From Babbling to Talking
Dr. Bettye M. Caldwell
Parents are excited by every indication of developmental advance shown by their baby. 'Look, he's pushing his head up off the mattress!' 'Did you see her grab that rattle and hold on to it?' These advances may not appear to be 'great leaps forward,' but they are. And the advances that perhaps produce the greatest delight in parents are those that offer proof the baby is becoming truly human—he or she is producing sounds that will eventually be shaped into words and used in communication. Nothing is more thrilling for parents, and in no activity are they more involved. Although the human infant is born with the capacity to become a talking—and reading and writing—organism, a great deal of loving care and nurture has to take place before this miracle is achieved.
The earliest manifestation of this ability is the babbling that we hear babies doing from 2-3 months of age onward. When you go in to pick her up out of the cot, you hear 'ahhh' or 'oooh.' Chances are you will either repeat that sound or, in a higher pitch, say something like, 'I think you're ready to get up.' With that response, she will kick and thrash about excitedly—and repeat her sounds. If you don't say anything back to her when she babbles, or frown as you change her wet nappy, she won't babble as frequently as she would if you had responded to her sounds. Thus, the first absolute necessity for parents who want to help their children move along the 'Babbles to Books' trail is responsivity. It's so wonderful that, if we respond to our children as infants, they will respond to us. Language development moves along through that reciprocal process.
Your talking offers much more than encouragement, of course. It also provides a model of the sounds that register in the baby's world. Research conducted at different sites over the last 30 years has consistently shown that infants in about the first six months of life can discriminate among all the sounds produced in all languages. But they gradually lose this ability and become unable to distinguish between sounds they don't hear regularly in their home environments. So modeling is a key function for parents in helping their babies learn to produce the sounds that will mean the most to them in their daily lives.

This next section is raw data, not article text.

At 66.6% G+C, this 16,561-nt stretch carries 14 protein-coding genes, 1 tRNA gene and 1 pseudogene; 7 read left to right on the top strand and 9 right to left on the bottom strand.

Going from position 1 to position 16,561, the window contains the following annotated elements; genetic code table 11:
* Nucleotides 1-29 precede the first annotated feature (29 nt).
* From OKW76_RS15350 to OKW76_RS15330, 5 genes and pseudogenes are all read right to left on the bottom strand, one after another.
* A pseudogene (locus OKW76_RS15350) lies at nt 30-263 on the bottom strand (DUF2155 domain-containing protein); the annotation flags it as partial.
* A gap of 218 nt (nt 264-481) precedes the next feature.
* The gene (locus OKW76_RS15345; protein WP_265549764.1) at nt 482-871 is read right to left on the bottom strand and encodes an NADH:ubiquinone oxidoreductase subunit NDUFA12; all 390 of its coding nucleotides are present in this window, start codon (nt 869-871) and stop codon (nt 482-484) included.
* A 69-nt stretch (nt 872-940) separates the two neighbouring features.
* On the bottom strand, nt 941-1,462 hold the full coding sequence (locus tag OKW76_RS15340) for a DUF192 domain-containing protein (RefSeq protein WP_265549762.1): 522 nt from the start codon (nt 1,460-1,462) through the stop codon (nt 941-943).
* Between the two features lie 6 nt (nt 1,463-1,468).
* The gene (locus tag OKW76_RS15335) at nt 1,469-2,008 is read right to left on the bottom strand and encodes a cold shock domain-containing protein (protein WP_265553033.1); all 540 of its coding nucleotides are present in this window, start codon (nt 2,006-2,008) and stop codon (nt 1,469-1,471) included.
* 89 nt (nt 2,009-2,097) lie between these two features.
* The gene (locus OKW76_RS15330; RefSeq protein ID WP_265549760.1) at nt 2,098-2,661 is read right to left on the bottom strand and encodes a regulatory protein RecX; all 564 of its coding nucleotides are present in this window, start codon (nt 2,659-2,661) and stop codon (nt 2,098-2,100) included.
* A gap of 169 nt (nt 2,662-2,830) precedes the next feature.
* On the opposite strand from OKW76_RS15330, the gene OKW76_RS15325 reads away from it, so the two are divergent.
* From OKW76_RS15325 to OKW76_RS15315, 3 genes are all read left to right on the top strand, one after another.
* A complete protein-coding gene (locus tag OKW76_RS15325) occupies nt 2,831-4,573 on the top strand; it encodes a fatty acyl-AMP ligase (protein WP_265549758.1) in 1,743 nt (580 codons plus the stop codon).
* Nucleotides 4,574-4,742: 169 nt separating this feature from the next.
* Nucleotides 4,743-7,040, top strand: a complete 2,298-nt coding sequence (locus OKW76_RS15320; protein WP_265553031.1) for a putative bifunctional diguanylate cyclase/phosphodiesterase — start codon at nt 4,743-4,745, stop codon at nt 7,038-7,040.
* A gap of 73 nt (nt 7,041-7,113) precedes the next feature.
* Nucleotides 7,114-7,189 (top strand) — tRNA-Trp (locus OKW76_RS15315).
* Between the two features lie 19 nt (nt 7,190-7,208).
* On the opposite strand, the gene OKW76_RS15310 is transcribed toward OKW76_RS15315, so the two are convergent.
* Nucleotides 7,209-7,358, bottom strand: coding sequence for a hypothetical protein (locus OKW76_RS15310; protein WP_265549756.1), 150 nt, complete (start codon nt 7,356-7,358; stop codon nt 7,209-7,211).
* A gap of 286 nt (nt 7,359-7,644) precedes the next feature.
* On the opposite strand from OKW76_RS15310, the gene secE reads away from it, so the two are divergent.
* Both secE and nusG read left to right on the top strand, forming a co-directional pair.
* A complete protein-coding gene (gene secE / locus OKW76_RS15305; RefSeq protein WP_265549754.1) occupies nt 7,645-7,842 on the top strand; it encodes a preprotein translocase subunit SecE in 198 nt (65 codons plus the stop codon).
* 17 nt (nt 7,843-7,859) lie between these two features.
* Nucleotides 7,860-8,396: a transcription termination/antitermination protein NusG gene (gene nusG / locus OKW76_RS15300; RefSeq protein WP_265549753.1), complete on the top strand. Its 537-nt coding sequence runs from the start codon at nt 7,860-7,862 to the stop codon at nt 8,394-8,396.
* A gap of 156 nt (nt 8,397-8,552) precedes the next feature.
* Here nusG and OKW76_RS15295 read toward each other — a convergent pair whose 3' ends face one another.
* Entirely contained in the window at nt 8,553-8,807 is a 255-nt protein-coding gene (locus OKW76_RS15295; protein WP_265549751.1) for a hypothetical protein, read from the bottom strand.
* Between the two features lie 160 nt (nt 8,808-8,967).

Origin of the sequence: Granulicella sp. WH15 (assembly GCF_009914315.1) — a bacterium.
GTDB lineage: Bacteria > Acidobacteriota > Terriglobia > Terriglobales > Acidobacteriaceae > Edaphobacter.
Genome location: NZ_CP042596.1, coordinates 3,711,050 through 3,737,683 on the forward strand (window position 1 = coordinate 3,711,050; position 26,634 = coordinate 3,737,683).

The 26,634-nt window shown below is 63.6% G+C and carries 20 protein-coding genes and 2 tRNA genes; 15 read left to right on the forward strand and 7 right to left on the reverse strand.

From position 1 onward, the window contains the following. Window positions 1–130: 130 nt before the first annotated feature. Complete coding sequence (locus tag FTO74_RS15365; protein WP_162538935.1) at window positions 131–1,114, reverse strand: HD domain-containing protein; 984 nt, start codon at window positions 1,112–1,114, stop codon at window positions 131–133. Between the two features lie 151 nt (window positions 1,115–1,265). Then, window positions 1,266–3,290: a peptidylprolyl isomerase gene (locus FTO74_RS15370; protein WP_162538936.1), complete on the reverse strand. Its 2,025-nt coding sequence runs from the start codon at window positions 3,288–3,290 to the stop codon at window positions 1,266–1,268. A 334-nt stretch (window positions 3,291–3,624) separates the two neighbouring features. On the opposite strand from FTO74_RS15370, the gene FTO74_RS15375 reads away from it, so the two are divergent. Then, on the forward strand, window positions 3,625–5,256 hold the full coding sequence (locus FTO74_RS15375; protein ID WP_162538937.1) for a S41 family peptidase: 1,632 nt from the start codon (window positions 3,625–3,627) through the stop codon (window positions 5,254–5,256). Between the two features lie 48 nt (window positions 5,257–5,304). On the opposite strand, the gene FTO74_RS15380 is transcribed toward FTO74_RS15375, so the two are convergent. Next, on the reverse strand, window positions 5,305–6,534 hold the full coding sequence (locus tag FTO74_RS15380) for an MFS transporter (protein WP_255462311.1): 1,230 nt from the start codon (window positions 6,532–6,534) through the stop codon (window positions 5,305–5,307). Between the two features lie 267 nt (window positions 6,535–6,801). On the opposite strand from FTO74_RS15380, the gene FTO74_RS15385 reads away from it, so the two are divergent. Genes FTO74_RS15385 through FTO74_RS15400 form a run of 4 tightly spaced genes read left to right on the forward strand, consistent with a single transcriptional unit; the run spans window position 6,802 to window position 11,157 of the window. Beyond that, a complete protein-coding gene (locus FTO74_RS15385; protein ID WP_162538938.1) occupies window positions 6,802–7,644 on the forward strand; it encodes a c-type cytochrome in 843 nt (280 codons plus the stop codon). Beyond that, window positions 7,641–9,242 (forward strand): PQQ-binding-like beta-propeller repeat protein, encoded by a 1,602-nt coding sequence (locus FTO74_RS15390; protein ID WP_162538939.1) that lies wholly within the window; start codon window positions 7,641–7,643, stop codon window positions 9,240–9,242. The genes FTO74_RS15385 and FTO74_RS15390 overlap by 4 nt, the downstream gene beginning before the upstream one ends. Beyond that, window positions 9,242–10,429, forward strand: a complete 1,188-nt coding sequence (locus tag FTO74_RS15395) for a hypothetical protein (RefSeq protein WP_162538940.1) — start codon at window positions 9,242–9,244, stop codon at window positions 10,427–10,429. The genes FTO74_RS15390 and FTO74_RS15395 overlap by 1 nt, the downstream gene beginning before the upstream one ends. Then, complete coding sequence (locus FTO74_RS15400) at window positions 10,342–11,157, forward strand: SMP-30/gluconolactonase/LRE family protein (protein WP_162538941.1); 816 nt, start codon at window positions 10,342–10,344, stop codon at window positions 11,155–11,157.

The third key component is stimulation. All children babble, even those born deaf. But without responsivity to their efforts and good models to learn from, infants babble less and less. And, when they cease babbling, they are no longer practicing the complicated movements of the tongue and lips and other parts of our anatomical speech mechanism. Furthermore, their brains then have less opportunity to make the connections needed to relate sounds to other sensory information. But, no matter how much they babble, they still have ahead of them mastery of the technique of converting sounds into real words—real words that stand for real objects and real events.
Here is where stimulation is so important. Parents need to label objects and experiences for their pre-verbal infants. 'Would you like your MILK?' asks mother, stressing the word 'milk' and holding out the bottle before offering it. 'Look, here comes DADDY. Let's WAVE to him,' as she takes the baby's hand and makes a waving movement. (In fact, a wondrously effective way to comfort a crying infant is to hold him close and walk about the house just 'naming' or labeling ordinary objects: 'Feel the WALL; the WINDOW seems cold; the DRAPES are soft.' Word games, such as 'Pat-a-cake' and 'So Big' are wonderful during this transition period (from babbles to words), as they allow the baby to do something physically as part of the language game.